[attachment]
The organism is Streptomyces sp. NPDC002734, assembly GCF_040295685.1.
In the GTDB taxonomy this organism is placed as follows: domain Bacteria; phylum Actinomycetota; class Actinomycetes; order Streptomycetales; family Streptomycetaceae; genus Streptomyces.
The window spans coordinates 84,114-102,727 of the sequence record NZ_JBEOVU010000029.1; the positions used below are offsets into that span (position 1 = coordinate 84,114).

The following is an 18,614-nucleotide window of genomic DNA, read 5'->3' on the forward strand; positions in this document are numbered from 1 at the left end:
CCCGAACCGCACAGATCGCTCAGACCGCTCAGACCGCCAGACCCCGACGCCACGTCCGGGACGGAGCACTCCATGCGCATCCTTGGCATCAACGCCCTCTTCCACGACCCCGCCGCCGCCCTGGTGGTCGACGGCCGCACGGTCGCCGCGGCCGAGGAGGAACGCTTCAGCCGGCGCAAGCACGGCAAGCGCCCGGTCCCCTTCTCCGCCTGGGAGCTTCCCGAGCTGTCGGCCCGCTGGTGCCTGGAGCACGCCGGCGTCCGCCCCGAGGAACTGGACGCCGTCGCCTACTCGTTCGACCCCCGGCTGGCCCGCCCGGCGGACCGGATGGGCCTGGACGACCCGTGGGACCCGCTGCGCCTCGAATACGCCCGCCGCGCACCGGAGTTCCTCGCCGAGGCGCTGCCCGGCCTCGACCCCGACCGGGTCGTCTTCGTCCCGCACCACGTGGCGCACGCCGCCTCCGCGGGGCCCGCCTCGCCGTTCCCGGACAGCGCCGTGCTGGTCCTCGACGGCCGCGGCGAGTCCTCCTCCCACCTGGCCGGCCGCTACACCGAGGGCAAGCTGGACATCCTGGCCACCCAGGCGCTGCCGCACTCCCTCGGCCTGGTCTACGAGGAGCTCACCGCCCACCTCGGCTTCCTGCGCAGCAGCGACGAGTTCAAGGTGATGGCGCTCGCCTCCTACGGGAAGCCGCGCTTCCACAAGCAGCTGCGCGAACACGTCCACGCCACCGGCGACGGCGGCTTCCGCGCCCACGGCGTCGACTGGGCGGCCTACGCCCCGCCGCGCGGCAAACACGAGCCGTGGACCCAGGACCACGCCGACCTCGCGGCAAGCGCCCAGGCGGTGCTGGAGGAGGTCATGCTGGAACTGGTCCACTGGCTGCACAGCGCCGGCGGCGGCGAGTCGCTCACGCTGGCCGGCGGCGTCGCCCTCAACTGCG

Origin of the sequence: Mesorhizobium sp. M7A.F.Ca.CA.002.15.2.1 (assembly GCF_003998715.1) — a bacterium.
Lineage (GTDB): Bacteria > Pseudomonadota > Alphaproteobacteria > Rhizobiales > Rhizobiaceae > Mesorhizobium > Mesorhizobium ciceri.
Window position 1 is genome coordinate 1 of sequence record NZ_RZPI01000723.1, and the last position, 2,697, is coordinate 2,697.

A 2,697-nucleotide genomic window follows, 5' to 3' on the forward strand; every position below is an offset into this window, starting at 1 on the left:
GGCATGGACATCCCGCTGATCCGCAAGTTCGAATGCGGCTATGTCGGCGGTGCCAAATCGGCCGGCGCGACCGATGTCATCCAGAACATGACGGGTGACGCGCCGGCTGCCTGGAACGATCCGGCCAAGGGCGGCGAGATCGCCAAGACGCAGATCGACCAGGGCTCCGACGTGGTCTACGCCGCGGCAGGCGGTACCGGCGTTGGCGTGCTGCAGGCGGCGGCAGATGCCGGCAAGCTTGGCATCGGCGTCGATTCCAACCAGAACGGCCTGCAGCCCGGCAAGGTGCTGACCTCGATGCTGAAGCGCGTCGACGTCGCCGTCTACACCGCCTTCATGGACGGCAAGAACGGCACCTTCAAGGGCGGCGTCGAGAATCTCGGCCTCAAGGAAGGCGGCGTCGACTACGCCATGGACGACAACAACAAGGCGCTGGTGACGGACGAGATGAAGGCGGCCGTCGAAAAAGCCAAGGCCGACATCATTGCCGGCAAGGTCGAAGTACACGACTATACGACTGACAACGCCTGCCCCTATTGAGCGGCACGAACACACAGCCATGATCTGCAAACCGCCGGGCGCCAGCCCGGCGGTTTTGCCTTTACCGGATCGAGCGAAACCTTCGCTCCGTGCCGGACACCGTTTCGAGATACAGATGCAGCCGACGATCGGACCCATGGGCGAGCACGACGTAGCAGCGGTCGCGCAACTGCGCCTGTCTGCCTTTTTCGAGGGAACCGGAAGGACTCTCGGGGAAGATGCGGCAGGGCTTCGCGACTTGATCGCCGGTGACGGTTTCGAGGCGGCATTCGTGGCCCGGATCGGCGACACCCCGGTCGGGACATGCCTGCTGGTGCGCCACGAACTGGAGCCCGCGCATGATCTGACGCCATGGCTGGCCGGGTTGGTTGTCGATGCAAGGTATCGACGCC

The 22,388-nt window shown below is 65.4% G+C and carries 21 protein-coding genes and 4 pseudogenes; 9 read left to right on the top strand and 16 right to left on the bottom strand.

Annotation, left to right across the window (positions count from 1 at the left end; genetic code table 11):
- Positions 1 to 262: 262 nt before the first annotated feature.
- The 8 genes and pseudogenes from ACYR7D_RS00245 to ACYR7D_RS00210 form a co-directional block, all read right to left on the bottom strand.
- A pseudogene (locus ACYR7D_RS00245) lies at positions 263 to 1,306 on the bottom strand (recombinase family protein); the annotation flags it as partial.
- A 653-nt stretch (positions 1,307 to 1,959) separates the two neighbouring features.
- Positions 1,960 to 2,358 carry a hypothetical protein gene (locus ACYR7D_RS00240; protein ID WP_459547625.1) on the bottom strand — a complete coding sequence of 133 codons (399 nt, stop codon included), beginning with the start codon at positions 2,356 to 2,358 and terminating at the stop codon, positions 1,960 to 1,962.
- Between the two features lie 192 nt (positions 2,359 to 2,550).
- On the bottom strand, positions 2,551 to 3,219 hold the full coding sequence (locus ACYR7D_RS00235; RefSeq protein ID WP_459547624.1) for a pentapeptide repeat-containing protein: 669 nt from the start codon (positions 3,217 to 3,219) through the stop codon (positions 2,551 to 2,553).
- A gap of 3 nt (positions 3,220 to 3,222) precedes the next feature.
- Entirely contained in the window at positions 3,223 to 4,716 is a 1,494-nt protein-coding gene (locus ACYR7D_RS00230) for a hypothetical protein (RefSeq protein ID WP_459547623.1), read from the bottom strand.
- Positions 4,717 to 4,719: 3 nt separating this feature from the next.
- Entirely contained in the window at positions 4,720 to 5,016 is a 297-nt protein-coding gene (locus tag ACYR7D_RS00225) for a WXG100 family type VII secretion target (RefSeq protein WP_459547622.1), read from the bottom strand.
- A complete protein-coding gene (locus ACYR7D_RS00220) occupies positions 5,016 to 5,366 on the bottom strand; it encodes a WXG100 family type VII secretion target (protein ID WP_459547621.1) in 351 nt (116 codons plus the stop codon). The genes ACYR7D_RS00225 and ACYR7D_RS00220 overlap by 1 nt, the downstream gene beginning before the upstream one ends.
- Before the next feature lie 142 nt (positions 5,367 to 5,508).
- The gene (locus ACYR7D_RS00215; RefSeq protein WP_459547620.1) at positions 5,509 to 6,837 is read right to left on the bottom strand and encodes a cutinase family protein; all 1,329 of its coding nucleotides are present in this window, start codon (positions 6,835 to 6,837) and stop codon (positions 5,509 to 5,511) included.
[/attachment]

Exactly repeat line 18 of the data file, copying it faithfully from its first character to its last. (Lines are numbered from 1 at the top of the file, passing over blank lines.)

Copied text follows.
- Between the two features lie 192 nt (positions 2,359 to 2,550).